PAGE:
Profile: Roy Plotnick
Professor, paleontologist and 'Little Engine' fan
Roy Plotnick: classic children’s book “a retelling of the Good Samaritan parable.”
Photo: Kathryn Marchetti
Why did Roy Plotnick, paleontologist and professor of earth and environmental sciences, become an expert on the children’s book The Little Engine That Could?
Because he thought he could, he thought he could, he thought he could.
With its signature phrase “I think I can, I think I can, I think I can,” the beloved children’s favorite turned 100 years old last year.
No one knows who wrote the original story. Plotnick has a photocopy of the 1906 version, from a newsletter aimed at young people, but it’s not signed.
In the 1930s, a woman named Frances Ford began claiming she was the author and published her version. That led publisher Platt & Munk to sue her publisher, Grosset & Dunlap, with the result that she was allowed credit for the story but only under the title The Pony Engine.
“Millions and millions” of copies of The Little Engine have been sold just how many millions no one knows, Plotnick said. That’s because Platt & Munk’s records were lost in a fire.
“It’s certainly one of the most-read children’s books,” the professor said. “I recently bought a copy in Israel translated into Hebrew.”
Plotnick has been collecting Little Engine artifacts since 1990. He has at least 20 books of the various versions and 15 recorded versions, “plus a large paper trail” of newspaper and magazine articles and letters.
Part of his collection is on display in the exhibit “One Hundred Years of Thinking I Can! A Brief History of the Little Engine Story,” shown in the center of the first-floor lobby of the Daley Library through Feb. 28.
He has other collections as well, including American Flyer toy trains dozens of engines and 200-odd pieces of rolling stock laid out as the Yellow Brick Railroad (motto: “We send you over the rainbow”).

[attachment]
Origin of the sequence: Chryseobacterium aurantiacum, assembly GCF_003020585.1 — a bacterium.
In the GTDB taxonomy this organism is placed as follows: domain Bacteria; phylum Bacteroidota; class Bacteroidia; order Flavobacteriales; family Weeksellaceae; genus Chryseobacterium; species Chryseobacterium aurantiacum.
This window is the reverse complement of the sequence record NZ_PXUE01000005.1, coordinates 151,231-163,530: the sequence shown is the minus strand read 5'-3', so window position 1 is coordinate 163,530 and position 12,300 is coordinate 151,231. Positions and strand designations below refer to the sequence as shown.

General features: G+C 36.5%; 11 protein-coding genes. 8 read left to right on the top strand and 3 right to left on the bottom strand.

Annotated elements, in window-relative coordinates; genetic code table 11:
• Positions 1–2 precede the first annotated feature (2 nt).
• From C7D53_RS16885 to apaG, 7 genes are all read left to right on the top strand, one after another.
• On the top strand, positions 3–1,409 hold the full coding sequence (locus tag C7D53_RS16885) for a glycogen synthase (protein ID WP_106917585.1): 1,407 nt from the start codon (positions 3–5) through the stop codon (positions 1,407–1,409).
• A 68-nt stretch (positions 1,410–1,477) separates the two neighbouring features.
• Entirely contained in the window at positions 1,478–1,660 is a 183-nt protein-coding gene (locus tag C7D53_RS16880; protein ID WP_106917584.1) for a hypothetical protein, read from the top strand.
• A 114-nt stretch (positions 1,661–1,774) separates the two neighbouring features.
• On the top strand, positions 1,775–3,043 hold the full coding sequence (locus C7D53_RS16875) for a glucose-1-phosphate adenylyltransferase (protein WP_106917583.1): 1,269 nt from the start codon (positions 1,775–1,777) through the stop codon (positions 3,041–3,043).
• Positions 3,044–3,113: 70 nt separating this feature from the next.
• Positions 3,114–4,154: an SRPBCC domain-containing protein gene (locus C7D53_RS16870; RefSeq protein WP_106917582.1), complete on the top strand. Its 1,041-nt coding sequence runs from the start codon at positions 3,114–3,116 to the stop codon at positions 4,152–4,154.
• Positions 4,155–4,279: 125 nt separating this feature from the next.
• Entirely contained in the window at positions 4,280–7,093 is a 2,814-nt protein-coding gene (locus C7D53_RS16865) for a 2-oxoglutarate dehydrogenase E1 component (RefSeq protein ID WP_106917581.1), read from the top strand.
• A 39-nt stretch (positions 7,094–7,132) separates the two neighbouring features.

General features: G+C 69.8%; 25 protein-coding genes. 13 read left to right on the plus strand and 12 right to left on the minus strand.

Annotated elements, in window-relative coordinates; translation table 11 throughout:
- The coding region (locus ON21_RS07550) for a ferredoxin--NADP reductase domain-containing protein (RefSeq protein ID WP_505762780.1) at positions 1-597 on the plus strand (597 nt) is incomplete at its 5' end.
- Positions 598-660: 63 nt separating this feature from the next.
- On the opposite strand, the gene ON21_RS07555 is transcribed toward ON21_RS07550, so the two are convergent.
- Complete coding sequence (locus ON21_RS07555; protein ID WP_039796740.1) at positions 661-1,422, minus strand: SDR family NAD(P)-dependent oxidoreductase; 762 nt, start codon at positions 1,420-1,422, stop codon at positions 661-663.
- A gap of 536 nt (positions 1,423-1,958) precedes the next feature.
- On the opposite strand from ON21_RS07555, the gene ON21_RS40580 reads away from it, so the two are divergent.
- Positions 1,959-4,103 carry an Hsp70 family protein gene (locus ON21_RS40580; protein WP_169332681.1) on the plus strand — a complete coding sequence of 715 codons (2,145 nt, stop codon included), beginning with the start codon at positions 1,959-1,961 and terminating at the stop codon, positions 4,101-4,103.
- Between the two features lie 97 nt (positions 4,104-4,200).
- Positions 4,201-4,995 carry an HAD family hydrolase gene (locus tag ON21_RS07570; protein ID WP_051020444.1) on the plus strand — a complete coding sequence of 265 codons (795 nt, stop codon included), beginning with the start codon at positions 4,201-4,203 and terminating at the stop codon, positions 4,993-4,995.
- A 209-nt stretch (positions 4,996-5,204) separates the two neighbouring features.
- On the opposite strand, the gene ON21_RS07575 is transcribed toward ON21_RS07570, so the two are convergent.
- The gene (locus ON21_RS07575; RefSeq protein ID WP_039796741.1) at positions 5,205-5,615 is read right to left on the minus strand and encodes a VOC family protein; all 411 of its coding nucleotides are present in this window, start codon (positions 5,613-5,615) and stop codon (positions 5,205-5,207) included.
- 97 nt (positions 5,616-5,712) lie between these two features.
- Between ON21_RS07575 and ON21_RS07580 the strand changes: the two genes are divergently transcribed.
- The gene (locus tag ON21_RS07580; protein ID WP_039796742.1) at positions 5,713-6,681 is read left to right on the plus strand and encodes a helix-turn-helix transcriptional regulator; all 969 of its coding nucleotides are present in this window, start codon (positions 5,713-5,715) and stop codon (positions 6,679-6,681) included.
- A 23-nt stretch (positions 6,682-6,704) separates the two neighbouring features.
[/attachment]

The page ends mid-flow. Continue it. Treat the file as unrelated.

The professor collects Thornton Burgess’s charming nature stories, featuring talking animals. He has 20 Oz books written by L. Frank Baum and his successor, Ruth Plumly Thompson.
Plotnick is also an amateur astronomer, searching the heavens with three telescopes.
As a paleontologist, Plotnick studies the origins of animal behavior, specifically foraging, by examining burrows, borings and other fossilized evidence. He’s a distinguished lecturer for the Paleontological Society and a participant in the international Paleobiology Database, which collects data for marine and terrestrial animals and plants of any geological age, and CHRONOS, a collaboration of scientists working to integrate geoscience databases and tools into one cyberinfrastructure.
Plotnick lives in Oak Park with his wife, Deborah Stewart. Their sons Daniel, 19, and Jonathan, 16 had The Little Engine read to them as kids, as did their father before them.
“That and The Little Red Caboose were two of my favorites,” he said.
How to explain the enduring popularity of the book, which tells the story of a little switch engine’s success in pulling a heavy load up a hill when bigger engines have refused the job?
“The American idea that if you try hard enough you’ll have success is part of it,” Plotnick said. “Also it’s a retelling of the Good Samaritan parable, where others won’t help but he will.
“And kids love trains.”
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